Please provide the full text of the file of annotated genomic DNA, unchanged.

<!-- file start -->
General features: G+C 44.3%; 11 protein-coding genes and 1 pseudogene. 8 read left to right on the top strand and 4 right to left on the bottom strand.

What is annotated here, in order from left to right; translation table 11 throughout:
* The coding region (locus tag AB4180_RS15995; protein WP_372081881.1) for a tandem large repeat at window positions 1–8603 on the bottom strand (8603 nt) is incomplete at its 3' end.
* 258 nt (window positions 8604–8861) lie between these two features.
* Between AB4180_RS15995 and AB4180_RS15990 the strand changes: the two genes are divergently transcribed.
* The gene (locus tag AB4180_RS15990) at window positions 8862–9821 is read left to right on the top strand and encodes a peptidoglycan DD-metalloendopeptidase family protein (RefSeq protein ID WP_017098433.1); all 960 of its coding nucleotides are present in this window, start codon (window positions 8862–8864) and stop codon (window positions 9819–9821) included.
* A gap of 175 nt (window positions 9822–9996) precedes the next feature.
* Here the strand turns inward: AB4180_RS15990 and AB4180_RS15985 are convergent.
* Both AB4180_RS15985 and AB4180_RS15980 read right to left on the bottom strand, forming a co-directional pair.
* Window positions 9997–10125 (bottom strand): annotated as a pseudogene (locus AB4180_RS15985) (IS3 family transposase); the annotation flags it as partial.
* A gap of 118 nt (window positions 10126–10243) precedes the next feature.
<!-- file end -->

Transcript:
General features: G+C 44.3%; 11 protein-coding genes and 1 pseudogene. 8 read left to right on the top strand and 4 right to left on the bottom strand.

What is annotated here, in order from left to right; translation table 11 throughout:
* The coding region (locus tag AB4180_RS15995; protein WP_372081881.1) for a tandem large repeat at window positions 1–8603 on the bottom strand (8603 nt) is incomplete at its 3' end.
* 258 nt (window positions 8604–8861) lie between these two features.
* Between AB4180_RS15995 and AB4180_RS15990 the strand changes: the two genes are divergently transcribed.
* The gene (locus tag AB4180_RS15990) at window positions 8862–9821 is read left to right on the top strand and encodes a peptidoglycan DD-metalloendopeptidase family protein (RefSeq protein ID WP_017098433.1); all 960 of its coding nucleotides are present in this window, start codon (window positions 8862–8864) and stop codon (window positions 9819–9821) included.
* A gap of 175 nt (window positions 9822–9996) precedes the next feature.
* Here the strand turns inward: AB4180_RS15990 and AB4180_RS15985 are convergent.
* Both AB4180_RS15985 and AB4180_RS15980 read right to left on the bottom strand, forming a co-directional pair.
* Window positions 9997–10125 (bottom strand): annotated as a pseudogene (locus AB4180_RS15985) (IS3 family transposase); the annotation flags it as partial.
* A gap of 118 nt (window positions 10126–10243) precedes the next feature.